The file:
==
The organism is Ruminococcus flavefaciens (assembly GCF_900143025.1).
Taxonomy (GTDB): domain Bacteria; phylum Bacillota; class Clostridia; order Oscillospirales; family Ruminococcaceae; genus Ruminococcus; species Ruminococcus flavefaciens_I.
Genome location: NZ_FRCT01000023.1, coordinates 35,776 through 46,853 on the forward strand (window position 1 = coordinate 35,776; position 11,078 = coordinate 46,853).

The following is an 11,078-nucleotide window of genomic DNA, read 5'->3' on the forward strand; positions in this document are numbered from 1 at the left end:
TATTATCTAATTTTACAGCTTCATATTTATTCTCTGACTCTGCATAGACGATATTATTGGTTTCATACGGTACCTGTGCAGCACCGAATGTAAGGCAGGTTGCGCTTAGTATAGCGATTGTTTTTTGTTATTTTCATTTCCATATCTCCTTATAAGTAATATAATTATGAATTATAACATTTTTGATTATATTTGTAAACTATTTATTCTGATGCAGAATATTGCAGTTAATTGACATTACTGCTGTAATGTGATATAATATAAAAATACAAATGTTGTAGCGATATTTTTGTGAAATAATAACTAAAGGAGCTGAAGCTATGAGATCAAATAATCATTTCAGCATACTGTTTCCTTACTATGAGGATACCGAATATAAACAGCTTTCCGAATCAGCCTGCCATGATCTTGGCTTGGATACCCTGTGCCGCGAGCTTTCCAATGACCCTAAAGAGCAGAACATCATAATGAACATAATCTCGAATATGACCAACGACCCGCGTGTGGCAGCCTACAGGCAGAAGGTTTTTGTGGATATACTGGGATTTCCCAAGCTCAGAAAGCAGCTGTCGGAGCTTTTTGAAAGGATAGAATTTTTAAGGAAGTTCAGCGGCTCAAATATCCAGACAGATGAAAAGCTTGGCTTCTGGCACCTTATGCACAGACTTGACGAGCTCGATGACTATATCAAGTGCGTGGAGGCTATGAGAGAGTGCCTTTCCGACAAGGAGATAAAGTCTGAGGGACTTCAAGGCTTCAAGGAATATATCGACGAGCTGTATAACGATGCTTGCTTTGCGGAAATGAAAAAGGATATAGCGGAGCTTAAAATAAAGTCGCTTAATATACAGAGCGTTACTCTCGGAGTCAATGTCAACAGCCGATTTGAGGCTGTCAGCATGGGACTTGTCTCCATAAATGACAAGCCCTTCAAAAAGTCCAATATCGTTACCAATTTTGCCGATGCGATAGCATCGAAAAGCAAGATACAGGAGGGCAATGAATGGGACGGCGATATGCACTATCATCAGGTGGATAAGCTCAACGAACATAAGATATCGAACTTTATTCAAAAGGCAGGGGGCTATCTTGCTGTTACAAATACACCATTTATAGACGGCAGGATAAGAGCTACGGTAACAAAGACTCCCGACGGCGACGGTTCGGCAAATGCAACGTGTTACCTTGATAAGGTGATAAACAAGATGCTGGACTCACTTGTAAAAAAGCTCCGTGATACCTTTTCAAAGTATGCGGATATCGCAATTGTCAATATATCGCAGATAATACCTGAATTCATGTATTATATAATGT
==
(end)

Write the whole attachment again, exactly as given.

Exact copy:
The organism is Ruminococcus flavefaciens (assembly GCF_900143025.1).
Taxonomy (GTDB): domain Bacteria; phylum Bacillota; class Clostridia; order Oscillospirales; family Ruminococcaceae; genus Ruminococcus; species Ruminococcus flavefaciens_I.
Genome location: NZ_FRCT01000023.1, coordinates 35,776 through 46,853 on the forward strand (window position 1 = coordinate 35,776; position 11,078 = coordinate 46,853).

The following is an 11,078-nucleotide window of genomic DNA, read 5'->3' on the forward strand; positions in this document are numbered from 1 at the left end:
TATTATCTAATTTTACAGCTTCATATTTATTCTCTGACTCTGCATAGACGATATTATTGGTTTCATACGGTACCTGTGCAGCACCGAATGTAAGGCAGGTTGCGCTTAGTATAGCGATTGTTTTTTGTTATTTTCATTTCCATATCTCCTTATAAGTAATATAATTATGAATTATAACATTTTTGATTATATTTGTAAACTATTTATTCTGATGCAGAATATTGCAGTTAATTGACATTACTGCTGTAATGTGATATAATATAAAAATACAAATGTTGTAGCGATATTTTTGTGAAATAATAACTAAAGGAGCTGAAGCTATGAGATCAAATAATCATTTCAGCATACTGTTTCCTTACTATGAGGATACCGAATATAAACAGCTTTCCGAATCAGCCTGCCATGATCTTGGCTTGGATACCCTGTGCCGCGAGCTTTCCAATGACCCTAAAGAGCAGAACATCATAATGAACATAATCTCGAATATGACCAACGACCCGCGTGTGGCAGCCTACAGGCAGAAGGTTTTTGTGGATATACTGGGATTTCCCAAGCTCAGAAAGCAGCTGTCGGAGCTTTTTGAAAGGATAGAATTTTTAAGGAAGTTCAGCGGCTCAAATATCCAGACAGATGAAAAGCTTGGCTTCTGGCACCTTATGCACAGACTTGACGAGCTCGATGACTATATCAAGTGCGTGGAGGCTATGAGAGAGTGCCTTTCCGACAAGGAGATAAAGTCTGAGGGACTTCAAGGCTTCAAGGAATATATCGACGAGCTGTATAACGATGCTTGCTTTGCGGAAATGAAAAAGGATATAGCGGAGCTTAAAATAAAGTCGCTTAATATACAGAGCGTTACTCTCGGAGTCAATGTCAACAGCCGATTTGAGGCTGTCAGCATGGGACTTGTCTCCATAAATGACAAGCCCTTCAAAAAGTCCAATATCGTTACCAATTTTGCCGATGCGATAGCATCGAAAAGCAAGATACAGGAGGGCAATGAATGGGACGGCGATATGCACTATCATCAGGTGGATAAGCTCAACGAACATAAGATATCGAACTTTATTCAAAAGGCAGGGGGCTATCTTGCTGTTACAAATACACCATTTATAGACGGCAGGATAAGAGCTACGGTAACAAAGACTCCCGACGGCGACGGTTCGGCAAATGCAACGTGTTACCTTGATAAGGTGATAAACAAGATGCTGGACTCACTTGTAAAAAAGCTCCGTGATACCTTTTCAAAGTATGCGGATATCGCAATTGTCAATATATCGCAGATAATACCTGAATTCATGTATTATATAATGT